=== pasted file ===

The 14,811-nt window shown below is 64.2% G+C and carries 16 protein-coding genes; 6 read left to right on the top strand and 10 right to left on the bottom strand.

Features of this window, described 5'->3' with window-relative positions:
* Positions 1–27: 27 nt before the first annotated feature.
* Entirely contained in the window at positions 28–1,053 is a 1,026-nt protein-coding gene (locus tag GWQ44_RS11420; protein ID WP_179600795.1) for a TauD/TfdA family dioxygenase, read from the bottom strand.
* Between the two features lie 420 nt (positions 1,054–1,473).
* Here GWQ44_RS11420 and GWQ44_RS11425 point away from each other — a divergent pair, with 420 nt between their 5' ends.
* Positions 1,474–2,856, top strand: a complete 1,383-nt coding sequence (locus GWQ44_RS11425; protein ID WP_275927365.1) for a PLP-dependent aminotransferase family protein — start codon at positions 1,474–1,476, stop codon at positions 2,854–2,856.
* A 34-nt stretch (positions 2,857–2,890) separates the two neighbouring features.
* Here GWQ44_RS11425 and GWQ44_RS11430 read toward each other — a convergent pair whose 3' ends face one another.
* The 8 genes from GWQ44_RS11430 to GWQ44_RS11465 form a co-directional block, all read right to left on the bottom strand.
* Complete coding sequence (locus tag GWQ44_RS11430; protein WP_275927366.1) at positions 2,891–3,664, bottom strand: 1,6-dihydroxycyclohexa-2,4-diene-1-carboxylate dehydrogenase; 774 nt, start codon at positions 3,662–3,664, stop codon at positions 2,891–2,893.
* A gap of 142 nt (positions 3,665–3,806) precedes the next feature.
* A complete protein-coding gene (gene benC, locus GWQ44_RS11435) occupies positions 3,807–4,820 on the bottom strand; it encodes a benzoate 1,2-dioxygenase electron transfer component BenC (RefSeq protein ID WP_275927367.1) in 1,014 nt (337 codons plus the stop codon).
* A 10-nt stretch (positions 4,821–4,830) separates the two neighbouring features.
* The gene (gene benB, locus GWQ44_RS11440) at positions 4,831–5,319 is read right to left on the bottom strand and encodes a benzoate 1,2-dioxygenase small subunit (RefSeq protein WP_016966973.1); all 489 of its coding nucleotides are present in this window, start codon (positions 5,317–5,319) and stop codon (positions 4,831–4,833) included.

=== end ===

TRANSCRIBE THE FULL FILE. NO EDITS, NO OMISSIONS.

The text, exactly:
The 14,811-nt window shown below is 64.2% G+C and carries 16 protein-coding genes; 6 read left to right on the top strand and 10 right to left on the bottom strand.

Features of this window, described 5'->3' with window-relative positions:
* Positions 1–27: 27 nt before the first annotated feature.
* Entirely contained in the window at positions 28–1,053 is a 1,026-nt protein-coding gene (locus tag GWQ44_RS11420; protein ID WP_179600795.1) for a TauD/TfdA family dioxygenase, read from the bottom strand.
* Between the two features lie 420 nt (positions 1,054–1,473).
* Here GWQ44_RS11420 and GWQ44_RS11425 point away from each other — a divergent pair, with 420 nt between their 5' ends.
* Positions 1,474–2,856, top strand: a complete 1,383-nt coding sequence (locus GWQ44_RS11425; protein ID WP_275927365.1) for a PLP-dependent aminotransferase family protein — start codon at positions 1,474–1,476, stop codon at positions 2,854–2,856.
* A 34-nt stretch (positions 2,857–2,890) separates the two neighbouring features.
* Here GWQ44_RS11425 and GWQ44_RS11430 read toward each other — a convergent pair whose 3' ends face one another.
* The 8 genes from GWQ44_RS11430 to GWQ44_RS11465 form a co-directional block, all read right to left on the bottom strand.
* Complete coding sequence (locus tag GWQ44_RS11430; protein WP_275927366.1) at positions 2,891–3,664, bottom strand: 1,6-dihydroxycyclohexa-2,4-diene-1-carboxylate dehydrogenase; 774 nt, start codon at positions 3,662–3,664, stop codon at positions 2,891–2,893.
* A gap of 142 nt (positions 3,665–3,806) precedes the next feature.
* A complete protein-coding gene (gene benC, locus GWQ44_RS11435) occupies positions 3,807–4,820 on the bottom strand; it encodes a benzoate 1,2-dioxygenase electron transfer component BenC (RefSeq protein ID WP_275927367.1) in 1,014 nt (337 codons plus the stop codon).
* A 10-nt stretch (positions 4,821–4,830) separates the two neighbouring features.
* The gene (gene benB, locus GWQ44_RS11440) at positions 4,831–5,319 is read right to left on the bottom strand and encodes a benzoate 1,2-dioxygenase small subunit (RefSeq protein WP_016966973.1); all 489 of its coding nucleotides are present in this window, start codon (positions 5,317–5,319) and stop codon (positions 4,831–4,833) included.